PITTSBURGH (KDKA/AP) – The defense was expected to begin calling witnesses after a final prosecution witness in the trial of a University of Pittsburgh medical researcher charged with poisoning his neurologist wife with cyanide last year.
The prosecution’s final witness is Dr. Christopher Holstege – a poison and emergency medicine expert from the University of Virginia. He testified that Dr. Autumn Klein’s symptoms and sudden illness was consistent with cyanide poisoning.READ MORE: First Responders, Residents And Pets Brace For Frigid Weather
He testified that he reviewed the entire medical record of Klein’s treatment at UPMC Presbyterian Hospital shortly after she walked home from work and collapsed.
He testified that she was not alert, not talking, still breathing and showing symptoms consistent with a seizure.
He also listened to the 911 call and testified that 66-year-old Dr. Robert Ferrante’s report that she was staring and groaning with no audible words helped confirm his suspicions.
The report of cyanide in Klein’s blood of 2.2 milligrams per liter was a lethal level in his view.
After cross-examination by the defense the prosecution rested its case. The defense should begin its case this afternoon.
Defense attorneys said they’ll call medical witnesses to cast doubt on the prosecution’s claim that she was even poisoned.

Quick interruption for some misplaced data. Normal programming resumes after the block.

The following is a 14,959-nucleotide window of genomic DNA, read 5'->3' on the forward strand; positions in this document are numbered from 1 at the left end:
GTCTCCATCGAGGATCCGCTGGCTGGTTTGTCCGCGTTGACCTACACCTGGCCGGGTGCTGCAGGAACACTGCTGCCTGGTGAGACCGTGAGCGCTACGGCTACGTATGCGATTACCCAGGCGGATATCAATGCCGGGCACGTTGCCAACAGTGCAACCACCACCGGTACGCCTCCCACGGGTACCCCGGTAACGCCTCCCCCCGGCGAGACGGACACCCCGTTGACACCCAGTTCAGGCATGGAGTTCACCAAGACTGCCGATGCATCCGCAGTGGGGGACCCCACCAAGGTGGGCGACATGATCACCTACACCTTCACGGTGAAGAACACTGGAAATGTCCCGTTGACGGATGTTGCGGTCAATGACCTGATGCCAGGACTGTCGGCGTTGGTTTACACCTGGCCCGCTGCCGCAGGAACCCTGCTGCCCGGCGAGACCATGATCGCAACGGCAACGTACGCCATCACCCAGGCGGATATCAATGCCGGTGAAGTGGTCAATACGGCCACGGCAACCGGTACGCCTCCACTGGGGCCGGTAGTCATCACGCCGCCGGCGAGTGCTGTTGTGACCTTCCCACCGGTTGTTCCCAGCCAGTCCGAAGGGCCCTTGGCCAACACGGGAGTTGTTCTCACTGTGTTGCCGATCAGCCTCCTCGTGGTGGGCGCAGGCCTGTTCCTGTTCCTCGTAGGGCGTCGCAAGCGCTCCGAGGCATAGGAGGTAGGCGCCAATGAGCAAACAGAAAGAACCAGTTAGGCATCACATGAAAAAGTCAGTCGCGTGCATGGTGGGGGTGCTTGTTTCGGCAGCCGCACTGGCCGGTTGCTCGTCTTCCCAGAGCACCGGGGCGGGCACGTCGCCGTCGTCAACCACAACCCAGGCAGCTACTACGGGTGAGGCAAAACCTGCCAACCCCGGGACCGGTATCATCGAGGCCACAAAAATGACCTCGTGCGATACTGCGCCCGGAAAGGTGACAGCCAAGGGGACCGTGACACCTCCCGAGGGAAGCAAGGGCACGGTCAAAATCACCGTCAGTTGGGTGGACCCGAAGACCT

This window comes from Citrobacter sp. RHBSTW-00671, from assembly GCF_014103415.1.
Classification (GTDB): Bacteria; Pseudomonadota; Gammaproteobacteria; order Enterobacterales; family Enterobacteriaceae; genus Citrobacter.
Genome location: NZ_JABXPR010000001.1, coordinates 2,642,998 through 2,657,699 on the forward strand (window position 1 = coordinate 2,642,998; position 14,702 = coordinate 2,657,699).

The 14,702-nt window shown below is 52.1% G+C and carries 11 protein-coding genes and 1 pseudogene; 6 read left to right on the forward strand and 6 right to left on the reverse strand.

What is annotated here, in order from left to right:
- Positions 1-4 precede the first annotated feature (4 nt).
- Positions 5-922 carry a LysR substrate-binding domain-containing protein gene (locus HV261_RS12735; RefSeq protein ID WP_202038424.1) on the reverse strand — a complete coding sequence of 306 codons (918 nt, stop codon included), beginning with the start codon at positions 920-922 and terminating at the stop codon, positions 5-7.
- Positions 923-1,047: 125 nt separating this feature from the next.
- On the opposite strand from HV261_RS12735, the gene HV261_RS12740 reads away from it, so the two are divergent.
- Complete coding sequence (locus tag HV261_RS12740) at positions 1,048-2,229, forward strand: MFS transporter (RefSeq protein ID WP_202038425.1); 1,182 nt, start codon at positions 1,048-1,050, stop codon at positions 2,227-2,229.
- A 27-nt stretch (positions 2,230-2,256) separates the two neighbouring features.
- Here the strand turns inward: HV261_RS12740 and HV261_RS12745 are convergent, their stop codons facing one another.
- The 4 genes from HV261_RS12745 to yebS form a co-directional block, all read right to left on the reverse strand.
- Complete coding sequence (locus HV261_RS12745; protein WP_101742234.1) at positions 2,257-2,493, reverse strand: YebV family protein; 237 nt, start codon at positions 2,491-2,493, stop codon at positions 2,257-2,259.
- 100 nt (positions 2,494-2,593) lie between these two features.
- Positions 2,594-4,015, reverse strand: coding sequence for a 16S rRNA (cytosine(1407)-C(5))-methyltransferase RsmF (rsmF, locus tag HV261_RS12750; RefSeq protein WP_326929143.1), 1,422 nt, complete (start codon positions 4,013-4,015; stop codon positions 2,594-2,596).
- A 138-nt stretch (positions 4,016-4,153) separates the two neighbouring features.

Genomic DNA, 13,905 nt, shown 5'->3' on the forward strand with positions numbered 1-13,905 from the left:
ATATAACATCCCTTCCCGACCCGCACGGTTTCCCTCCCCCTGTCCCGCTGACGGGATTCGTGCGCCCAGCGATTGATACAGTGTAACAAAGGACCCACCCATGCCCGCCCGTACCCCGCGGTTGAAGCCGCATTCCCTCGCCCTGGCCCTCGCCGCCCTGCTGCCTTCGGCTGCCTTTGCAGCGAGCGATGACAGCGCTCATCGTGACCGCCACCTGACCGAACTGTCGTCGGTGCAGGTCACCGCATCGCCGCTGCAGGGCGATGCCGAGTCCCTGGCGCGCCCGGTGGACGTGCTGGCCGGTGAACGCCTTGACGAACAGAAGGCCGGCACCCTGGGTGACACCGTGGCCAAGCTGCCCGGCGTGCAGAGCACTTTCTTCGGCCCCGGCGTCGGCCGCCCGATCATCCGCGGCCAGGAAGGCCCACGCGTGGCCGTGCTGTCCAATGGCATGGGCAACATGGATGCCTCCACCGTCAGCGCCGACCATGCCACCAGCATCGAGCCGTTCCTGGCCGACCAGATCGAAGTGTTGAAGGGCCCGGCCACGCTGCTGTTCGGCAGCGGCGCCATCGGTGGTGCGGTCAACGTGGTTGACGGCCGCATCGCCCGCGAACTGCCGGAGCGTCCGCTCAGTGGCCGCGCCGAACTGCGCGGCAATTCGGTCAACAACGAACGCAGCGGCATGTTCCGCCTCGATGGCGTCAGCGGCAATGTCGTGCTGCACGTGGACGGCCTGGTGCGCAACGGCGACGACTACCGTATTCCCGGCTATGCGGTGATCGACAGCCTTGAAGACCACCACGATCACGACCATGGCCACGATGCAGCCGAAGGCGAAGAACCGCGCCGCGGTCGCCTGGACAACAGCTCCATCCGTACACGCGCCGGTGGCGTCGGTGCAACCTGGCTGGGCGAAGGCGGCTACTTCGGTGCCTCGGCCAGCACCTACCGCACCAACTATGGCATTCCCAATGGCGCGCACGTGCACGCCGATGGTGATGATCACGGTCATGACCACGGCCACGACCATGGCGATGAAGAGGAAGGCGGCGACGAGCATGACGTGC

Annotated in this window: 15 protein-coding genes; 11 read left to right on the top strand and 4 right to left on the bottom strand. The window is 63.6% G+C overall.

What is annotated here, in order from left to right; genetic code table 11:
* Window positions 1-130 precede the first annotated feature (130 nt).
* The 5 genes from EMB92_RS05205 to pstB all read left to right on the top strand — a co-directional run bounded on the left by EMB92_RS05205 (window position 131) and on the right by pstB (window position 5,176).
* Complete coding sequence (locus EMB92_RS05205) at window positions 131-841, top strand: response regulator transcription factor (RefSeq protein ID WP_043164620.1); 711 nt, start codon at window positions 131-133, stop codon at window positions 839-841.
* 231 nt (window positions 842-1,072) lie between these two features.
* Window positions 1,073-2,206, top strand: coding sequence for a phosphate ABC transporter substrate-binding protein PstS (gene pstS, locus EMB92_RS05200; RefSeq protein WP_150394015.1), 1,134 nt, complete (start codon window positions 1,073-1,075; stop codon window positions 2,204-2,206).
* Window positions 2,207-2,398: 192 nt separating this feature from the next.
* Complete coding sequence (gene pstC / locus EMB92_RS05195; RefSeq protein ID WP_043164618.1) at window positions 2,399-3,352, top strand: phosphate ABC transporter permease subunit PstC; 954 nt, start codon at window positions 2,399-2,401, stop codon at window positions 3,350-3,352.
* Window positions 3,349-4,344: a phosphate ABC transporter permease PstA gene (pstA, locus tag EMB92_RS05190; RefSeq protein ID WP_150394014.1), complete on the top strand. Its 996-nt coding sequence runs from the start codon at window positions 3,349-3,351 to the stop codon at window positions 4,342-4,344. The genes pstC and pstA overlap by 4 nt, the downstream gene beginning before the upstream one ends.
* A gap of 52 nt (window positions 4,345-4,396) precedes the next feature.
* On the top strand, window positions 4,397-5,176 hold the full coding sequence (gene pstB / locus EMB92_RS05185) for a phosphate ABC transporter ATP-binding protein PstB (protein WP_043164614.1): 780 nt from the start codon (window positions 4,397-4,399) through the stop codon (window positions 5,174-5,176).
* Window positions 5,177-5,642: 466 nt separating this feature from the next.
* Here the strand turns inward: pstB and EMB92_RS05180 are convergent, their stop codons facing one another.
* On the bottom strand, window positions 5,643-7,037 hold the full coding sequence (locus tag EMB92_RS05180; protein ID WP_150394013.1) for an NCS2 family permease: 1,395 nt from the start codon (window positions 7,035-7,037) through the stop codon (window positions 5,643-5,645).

Among those witnesses will be the county’s former coroner, Dr. Cyril Wecht a nationally known pathologist who has consulted on the deaths of JonBenet Ramsey and Elvis Presley, among others.
On Friday, The prosecution introduced another email to the jury, this one from Ferrante to his wife Autumn Klein, dated April 16, 2013 – the day before she collapsed.
In it, Ferrante apparently tried to make amends for recent tensions, but perceived she was planning to attend a conference in Boston without him.READ MORE: Another Video Surfaces Showing Suspect Beating Brashear Schoolmate A Month Earlier
“You seemed to be in such a great mood up until last evening,” he wrote. “I am obviously missing something here. I’m sorry for that … it seems obvious to me now that you want to go to Boston alone. I won’t go if that will make you less stressed.”
The conference was planned for early May, and was to be hosted by Dr. Thomas McElrath, who collaborated with Klein on high-risk obstetrics research.
The first witness for the defense is Dr. Robert Middleberg, laboratory director for NMS Labs which was hired by the county medical examiner to conduct a cyanide test but whose equipment was not in service to conduct the test required.
He testified that contaminants in the supplement Creatine look like cyanide due in some tests and that the potential is great for false readings.
When he looked at the entire record, he could not conclude Autumn Klein’s death was caused by cyanide.
Defense attorney Bill Difenderfer asked, “Did she die of cyanide poisoning?”
Middleberg replied, “I do not see strong analytical evidence of that.”
But on cross examination prosecutor Lisa Pellegrini challenged him on why his lab never performed the test assigned, and brought out that his company was being paid $5,000 for his testimony as a defense witness.
“A lot more than you charge for the blood tests,” said the prosecutor.
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